First make sure you're running gpg 2.X for the following steps. For this setup we use a
gpg.conf from here. Download and place at
Then it's time to generate the primary key:
gpg --expert --full-gen-key
For settings we go with: RSA (8), restrict it to only certify. We set it to 4096 bits and expire in two years. Expiration can be renewed, even after a key expired, but you don't want someone to steal your infinitely valid keys. Real Name is up to you, don't use comments. For passphrase this is a good guide.
A default revocation certificate was created (see terminal output). Print it out and store it somewhere safe.
No it's time to generate subkeys to use for signing, encryting and authentication.
gpg --expert --edit-key KEY-ID-HERE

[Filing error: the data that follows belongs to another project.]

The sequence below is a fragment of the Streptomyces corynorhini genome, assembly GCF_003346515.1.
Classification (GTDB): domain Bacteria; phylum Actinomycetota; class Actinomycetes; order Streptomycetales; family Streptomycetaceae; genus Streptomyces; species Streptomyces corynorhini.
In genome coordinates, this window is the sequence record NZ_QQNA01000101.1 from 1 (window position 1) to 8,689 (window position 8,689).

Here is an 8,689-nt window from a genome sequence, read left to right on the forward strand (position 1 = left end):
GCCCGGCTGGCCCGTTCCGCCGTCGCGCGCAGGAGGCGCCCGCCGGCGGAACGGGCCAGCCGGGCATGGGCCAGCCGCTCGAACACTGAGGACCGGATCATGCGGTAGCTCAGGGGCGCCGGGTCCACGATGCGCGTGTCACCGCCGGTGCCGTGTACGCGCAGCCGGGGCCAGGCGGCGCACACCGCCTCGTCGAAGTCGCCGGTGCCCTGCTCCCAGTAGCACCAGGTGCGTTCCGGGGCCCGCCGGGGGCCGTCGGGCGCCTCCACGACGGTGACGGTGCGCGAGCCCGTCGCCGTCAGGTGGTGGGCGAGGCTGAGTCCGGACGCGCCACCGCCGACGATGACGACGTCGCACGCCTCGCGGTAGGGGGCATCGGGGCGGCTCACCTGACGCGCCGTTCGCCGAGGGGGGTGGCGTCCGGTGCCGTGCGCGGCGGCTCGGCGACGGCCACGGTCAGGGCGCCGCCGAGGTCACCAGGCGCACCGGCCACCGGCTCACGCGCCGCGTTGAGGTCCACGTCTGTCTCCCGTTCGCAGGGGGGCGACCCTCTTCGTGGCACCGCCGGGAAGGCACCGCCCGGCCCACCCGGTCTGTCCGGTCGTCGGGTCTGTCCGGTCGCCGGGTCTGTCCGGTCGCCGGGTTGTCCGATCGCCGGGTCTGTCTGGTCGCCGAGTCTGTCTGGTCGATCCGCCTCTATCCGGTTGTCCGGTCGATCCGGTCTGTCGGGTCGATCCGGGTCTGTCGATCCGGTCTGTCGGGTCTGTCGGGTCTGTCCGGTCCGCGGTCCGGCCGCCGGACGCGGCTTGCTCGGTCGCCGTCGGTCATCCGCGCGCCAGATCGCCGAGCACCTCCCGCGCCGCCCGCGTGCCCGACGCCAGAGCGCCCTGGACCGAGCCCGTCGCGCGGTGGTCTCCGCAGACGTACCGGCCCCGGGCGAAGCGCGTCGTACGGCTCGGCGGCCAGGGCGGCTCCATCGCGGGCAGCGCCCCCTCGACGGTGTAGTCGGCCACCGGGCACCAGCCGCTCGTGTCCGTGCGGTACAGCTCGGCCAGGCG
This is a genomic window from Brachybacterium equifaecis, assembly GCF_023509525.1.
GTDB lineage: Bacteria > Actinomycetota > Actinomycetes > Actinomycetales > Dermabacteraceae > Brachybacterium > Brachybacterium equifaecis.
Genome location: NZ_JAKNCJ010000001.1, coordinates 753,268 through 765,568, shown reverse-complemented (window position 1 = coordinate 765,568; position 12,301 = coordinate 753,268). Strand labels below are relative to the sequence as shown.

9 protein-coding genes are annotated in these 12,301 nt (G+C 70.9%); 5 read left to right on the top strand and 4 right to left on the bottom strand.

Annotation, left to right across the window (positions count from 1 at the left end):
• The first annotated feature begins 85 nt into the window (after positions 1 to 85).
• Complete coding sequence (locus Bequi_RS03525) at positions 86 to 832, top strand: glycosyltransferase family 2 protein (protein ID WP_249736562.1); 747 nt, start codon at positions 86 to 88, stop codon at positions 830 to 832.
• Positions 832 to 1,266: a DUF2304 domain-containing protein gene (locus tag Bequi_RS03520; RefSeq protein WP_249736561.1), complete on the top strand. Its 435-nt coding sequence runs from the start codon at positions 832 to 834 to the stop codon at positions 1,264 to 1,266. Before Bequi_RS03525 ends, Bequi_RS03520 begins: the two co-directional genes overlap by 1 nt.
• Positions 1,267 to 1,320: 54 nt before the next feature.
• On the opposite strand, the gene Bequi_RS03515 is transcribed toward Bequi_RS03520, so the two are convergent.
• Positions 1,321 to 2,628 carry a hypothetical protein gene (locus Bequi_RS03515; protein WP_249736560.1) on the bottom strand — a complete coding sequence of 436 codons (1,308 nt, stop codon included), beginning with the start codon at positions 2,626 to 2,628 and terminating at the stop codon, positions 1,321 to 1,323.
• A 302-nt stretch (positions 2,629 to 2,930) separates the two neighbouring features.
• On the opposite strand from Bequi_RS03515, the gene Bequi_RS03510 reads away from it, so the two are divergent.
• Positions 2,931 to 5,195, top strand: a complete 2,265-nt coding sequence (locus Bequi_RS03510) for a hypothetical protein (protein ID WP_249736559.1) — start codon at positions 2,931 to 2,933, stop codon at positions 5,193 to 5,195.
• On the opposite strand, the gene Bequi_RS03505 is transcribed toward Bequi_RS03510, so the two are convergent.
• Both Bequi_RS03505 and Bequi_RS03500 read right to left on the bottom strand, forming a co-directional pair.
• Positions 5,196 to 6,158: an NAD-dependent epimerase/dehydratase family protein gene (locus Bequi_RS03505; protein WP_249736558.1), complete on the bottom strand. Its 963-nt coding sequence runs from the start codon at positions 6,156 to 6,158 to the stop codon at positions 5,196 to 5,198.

addkey - RSA (sign/encrypy/set own, then remove all but authenticate) only - 4096 - 2y
Then quit and save.
gpg --list-keys KEY-ID you should now see the corresponding keys.
Now first export the public key to share with others:
gpg --export --armor KEY-ID > key.pub.asc
Then the secret keys to keep offline:
gpg --export-secret-keys --armor KEY-ID > key.sec.asc
And finally the subkeys for daily use:
gpg --export-secret-subkeys --armor KEY-ID > key.sec_sub.asc
Remove the primary key from the keyring:
gpg --delete-secret-keys KEY-ID
and import subkeys back
gpg --import key.sec_sub.asc
If everything worked outh
--list-secret-keys should now list
#sec next to your primary key.
To re-encrypt your pass data use
pass init KEY-ID
For reference check here.